(5 out of 5 stars)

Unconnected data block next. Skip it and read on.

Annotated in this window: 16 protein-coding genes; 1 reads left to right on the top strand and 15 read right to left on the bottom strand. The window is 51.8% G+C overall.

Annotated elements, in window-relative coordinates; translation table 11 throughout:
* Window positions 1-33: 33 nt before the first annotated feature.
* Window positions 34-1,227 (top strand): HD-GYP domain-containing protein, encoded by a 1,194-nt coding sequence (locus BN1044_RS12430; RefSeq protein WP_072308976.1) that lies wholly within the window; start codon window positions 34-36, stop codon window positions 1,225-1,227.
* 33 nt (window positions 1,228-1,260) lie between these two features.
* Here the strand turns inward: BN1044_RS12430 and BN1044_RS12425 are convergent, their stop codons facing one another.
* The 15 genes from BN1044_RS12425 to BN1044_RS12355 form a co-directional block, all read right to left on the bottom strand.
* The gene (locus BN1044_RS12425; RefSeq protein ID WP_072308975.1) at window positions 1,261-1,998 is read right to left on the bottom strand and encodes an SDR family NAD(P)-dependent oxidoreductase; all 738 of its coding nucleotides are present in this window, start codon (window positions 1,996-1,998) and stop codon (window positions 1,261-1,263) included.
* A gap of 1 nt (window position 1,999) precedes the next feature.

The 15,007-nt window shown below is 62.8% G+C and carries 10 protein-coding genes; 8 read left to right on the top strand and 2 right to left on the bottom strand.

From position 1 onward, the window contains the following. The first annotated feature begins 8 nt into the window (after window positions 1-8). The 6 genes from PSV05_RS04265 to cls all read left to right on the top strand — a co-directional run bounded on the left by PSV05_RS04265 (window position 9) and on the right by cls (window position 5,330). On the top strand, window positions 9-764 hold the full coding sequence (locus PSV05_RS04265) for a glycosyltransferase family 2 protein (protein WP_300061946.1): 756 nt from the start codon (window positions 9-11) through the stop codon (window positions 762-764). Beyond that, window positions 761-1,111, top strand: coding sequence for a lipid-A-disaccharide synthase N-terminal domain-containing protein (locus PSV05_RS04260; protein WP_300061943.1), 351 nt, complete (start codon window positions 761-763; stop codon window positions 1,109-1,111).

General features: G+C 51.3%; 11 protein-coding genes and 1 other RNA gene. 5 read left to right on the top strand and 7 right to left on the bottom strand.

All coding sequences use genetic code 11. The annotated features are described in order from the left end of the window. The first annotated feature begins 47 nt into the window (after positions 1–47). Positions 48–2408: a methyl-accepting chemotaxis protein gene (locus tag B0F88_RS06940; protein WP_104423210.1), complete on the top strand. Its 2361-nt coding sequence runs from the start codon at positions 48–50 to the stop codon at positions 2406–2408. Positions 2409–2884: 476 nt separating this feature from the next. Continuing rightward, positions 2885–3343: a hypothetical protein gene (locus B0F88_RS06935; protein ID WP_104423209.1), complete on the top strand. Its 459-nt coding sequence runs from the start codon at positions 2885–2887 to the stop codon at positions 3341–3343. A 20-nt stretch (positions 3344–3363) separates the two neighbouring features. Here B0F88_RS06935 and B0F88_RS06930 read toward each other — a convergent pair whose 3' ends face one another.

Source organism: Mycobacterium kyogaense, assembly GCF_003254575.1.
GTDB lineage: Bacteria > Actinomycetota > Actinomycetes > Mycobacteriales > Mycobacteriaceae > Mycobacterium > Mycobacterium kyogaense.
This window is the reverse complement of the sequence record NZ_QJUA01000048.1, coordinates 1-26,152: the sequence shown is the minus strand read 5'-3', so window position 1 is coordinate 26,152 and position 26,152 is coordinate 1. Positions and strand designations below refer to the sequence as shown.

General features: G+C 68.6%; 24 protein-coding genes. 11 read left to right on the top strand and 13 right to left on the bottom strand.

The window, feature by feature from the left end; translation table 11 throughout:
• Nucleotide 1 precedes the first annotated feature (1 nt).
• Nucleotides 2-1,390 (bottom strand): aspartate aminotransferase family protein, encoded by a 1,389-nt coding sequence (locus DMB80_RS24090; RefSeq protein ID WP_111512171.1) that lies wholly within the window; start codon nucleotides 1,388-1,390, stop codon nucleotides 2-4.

Summary: If you had a chance to change the course of history, would you? Would the consequences be what you hoped? Jake Epping, 35, teaches high school English in Lisbon Falls, Maine, and cries reading the brain-damaged janitor's story of a childhood Halloween massacre by his drunken father. On his deathbed, his friend Al divulges a secret portal to 1958 in his diner back pantry, and enlists Jake to prevent the 11/22/1963 assassination of President John F. Kennedy. Under the alias George Amberson, our hero joins the cigarette-hazed, full-flavored world of Elvis rock 'n roll, Negro discrimination, and freeway gas-guzzlers without seat belts. Will Jake lurk in impoverished immigrant slums beside troubled loner Lee Harvey Oswald, or share small-town friendliness with beautiful high school librarian Sadie Dunhill, the love of his life?